It is dependent on us to be recognized as the system that keeps America working and competitive. It is time that we as a Division prepare our members to meet the new challenges of tomorrow's workforce. We need to:

* Prepare our members through quality professional development and information networking to enhance the quality of instruction we deliver on a daily basis throughout this great nation.

* Recognize exemplary approaches and new techniques in delivering training and education to our customers.

* Promote our programs to business and industry as viable options to meeting their workforce needs.

I believe in strong professional development, promoting membership, and membership recognition. When elected as your vice president I will work diligently toward these goals.

Guidance Division Vice President

Name: Clifford Harris

Occupation: Regional administrator

Employment History: Regional administrator, Oklahoma Dept of Vo - Tech (1998-present); coordinator, career development, Oklahoma Dept of Vo-Tech (1997); career specialist, Oklahoma Dept of Vo-Tech (1988-1997); insurance and security sales, A. L. Williams Financial Services Co. (1982-1988); program leader for youth development, Langton University Cooperative Extension (1978-1982); guidance counselor and classroom teacher, Oklahoma City Public Schools (1971-1918); youth agent, Oklahoma State University Extension Service (1970-1971)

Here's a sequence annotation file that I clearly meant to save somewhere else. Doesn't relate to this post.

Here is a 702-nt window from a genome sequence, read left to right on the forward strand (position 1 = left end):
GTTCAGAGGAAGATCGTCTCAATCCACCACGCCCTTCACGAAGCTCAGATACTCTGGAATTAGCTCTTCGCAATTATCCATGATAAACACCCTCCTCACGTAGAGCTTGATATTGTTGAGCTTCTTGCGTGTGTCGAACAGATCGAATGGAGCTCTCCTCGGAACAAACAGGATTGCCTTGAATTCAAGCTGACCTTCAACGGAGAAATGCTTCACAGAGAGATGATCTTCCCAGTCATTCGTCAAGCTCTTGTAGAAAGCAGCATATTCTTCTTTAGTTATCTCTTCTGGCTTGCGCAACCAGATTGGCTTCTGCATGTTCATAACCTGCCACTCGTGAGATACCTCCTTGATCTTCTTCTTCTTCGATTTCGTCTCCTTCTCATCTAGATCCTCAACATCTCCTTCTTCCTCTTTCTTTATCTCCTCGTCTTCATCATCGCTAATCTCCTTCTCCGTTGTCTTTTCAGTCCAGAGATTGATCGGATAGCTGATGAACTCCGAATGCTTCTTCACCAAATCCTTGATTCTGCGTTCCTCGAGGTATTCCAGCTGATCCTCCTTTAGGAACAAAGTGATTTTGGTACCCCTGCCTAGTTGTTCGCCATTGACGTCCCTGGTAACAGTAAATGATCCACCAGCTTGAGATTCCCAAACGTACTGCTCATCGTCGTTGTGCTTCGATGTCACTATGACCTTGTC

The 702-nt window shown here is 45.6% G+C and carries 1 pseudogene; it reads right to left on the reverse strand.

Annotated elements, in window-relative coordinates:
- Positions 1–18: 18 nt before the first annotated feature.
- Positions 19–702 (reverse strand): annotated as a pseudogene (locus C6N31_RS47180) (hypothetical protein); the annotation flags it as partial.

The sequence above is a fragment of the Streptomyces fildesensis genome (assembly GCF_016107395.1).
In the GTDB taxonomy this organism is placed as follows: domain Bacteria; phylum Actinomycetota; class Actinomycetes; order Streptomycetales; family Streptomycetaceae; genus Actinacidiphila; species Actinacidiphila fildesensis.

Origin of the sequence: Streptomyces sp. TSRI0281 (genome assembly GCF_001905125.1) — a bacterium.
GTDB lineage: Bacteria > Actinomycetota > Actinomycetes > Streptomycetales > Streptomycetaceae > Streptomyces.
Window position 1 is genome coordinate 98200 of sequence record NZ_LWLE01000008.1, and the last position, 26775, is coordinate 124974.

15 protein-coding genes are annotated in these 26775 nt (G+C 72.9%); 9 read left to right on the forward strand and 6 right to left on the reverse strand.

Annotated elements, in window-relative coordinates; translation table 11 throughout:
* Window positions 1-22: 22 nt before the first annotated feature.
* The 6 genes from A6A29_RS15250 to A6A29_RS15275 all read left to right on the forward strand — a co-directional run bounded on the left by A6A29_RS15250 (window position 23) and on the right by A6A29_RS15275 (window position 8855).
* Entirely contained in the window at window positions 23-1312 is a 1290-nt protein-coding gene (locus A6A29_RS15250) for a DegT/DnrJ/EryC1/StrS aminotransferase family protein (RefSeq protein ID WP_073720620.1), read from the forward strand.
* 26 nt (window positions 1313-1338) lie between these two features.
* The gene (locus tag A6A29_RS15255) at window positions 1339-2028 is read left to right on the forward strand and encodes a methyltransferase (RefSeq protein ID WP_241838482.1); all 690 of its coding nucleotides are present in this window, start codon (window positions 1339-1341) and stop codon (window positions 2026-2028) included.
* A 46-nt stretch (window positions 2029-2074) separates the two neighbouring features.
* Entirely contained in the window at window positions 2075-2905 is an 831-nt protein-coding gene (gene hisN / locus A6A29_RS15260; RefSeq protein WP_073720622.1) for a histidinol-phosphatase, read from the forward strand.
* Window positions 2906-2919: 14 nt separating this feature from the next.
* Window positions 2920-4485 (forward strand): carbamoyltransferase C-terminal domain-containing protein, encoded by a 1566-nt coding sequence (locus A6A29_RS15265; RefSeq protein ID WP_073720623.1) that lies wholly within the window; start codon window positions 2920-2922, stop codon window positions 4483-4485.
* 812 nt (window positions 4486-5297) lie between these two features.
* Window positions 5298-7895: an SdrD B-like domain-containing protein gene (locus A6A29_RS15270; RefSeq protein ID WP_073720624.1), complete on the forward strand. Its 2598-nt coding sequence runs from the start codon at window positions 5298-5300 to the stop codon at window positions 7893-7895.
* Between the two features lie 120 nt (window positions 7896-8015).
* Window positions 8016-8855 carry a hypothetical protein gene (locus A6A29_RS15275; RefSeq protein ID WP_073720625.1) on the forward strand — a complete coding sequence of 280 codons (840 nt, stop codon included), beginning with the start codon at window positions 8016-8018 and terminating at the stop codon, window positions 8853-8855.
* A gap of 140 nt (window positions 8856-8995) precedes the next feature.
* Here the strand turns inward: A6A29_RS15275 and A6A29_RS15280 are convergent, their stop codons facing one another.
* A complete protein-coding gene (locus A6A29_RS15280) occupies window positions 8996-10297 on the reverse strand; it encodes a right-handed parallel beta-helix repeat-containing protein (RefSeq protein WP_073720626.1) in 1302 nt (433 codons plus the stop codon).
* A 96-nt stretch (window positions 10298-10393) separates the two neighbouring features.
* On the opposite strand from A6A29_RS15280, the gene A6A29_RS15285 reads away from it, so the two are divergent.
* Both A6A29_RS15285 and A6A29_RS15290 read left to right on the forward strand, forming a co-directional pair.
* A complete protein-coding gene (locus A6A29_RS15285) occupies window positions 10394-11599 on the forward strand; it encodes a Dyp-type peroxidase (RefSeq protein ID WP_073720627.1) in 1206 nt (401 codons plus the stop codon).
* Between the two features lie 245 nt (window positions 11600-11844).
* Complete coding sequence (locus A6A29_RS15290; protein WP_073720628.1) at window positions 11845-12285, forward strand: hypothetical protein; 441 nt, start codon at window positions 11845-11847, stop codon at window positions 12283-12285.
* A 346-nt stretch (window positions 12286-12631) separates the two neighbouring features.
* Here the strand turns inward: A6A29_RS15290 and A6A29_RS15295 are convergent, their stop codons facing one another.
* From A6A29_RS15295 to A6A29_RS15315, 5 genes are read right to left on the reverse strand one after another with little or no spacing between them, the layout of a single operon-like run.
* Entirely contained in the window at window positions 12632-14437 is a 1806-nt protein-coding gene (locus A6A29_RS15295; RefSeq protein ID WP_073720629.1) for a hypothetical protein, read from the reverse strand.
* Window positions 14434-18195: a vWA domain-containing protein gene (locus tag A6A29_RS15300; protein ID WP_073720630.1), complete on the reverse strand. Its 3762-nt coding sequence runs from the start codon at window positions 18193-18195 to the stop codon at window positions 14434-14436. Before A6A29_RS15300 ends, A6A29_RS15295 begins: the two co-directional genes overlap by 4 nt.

Education: BA, Central State University; MS, Central State

ACTE Involvement:

Region: Attended the Region IV conference the past two years as a delegate from the OVA Guidance Division

Committees: ACTE Legislative Committee (1998-present)

Other National, State and Local Involvement:

Okla. Career Development Association, President (1993-1994); OVA Guidance Division president (1998-99); chair, OVA Guidance Nominating Committee (1999-2000); guidance representative, Oklahoma Vocational Association Council (1990-1993); member, Oklahoma Dept of Vo-Tech Diversity Action Committee (1999-present); parliamentarian (1991-1992), awards chair (1989-1991); and president of the Oklahoma Association for the Advancement of Black Americans in Vocational Education (1994-1996).

Platform Statement

"The ultimate measure of a man is not where he stands in moments of comfort and convenience, but where he stands at times of challenge and controversy."

--Martin Luther King

This is the case for Guidance and the work that lies ahead. During this time of educational reform and employers voicing the need for well-prepared workers, the ACTE Guidance Division must meet the challenges of this continually changing world. Why? Because students are and always will be our first priority! How do we accomplish this? I believe:

* We must work to sustain and build on the successes achieved by the School-to-Work initiatives.

* We must promote the notion that all students should have a plan of study, developed jointly by parents, students and counselors.